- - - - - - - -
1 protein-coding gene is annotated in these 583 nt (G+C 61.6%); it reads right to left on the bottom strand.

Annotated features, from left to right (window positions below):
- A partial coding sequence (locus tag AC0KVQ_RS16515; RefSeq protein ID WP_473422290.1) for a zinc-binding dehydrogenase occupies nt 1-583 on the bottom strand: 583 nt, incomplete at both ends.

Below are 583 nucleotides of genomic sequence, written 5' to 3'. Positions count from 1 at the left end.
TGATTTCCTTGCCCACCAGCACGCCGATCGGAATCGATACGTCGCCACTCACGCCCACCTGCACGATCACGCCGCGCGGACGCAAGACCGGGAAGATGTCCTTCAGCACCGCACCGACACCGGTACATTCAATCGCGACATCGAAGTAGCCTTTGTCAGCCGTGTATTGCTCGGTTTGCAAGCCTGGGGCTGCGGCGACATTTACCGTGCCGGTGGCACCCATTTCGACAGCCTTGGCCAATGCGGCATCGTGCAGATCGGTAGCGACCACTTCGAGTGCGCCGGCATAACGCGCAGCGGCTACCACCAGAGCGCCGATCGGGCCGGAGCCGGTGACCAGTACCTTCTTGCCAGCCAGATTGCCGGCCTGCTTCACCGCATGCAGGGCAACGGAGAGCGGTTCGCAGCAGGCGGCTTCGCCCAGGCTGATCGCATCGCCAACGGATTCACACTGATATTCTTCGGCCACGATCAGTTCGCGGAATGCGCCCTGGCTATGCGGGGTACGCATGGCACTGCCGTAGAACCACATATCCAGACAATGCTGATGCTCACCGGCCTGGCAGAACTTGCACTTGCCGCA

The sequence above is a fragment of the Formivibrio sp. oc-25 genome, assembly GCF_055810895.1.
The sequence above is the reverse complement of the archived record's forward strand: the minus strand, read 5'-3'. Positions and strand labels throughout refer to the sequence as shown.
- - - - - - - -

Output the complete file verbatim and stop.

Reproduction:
1 protein-coding gene is annotated in these 583 nt (G+C 61.6%); it reads right to left on the bottom strand.

Annotated features, from left to right (window positions below):
- A partial coding sequence (locus tag AC0KVQ_RS16515; RefSeq protein ID WP_473422290.1) for a zinc-binding dehydrogenase occupies nt 1-583 on the bottom strand: 583 nt, incomplete at both ends.

Below are 583 nucleotides of genomic sequence, written 5' to 3'. Positions count from 1 at the left end.
TGATTTCCTTGCCCACCAGCACGCCGATCGGAATCGATACGTCGCCACTCACGCCCACCTGCACGATCACGCCGCGCGGACGCAAGACCGGGAAGATGTCCTTCAGCACCGCACCGACACCGGTACATTCAATCGCGACATCGAAGTAGCCTTTGTCAGCCGTGTATTGCTCGGTTTGCAAGCCTGGGGCTGCGGCGACATTTACCGTGCCGGTGGCACCCATTTCGACAGCCTTGGCCAATGCGGCATCGTGCAGATCGGTAGCGACCACTTCGAGTGCGCCGGCATAACGCGCAGCGGCTACCACCAGAGCGCCGATCGGGCCGGAGCCGGTGACCAGTACCTTCTTGCCAGCCAGATTGCCGGCCTGCTTCACCGCATGCAGGGCAACGGAGAGCGGTTCGCAGCAGGCGGCTTCGCCCAGGCTGATCGCATCGCCAACGGATTCACACTGATATTCTTCGGCCACGATCAGTTCGCGGAATGCGCCCTGGCTATGCGGGGTACGCATGGCACTGCCGTAGAACCACATATCCAGACAATGCTGATGCTCACCGGCCTGGCAGAACTTGCACTTGCCGCA

The sequence above is a fragment of the Formivibrio sp. oc-25 genome, assembly GCF_055810895.1.
The sequence above is the reverse complement of the archived record's forward strand: the minus strand, read 5'-3'. Positions and strand labels throughout refer to the sequence as shown.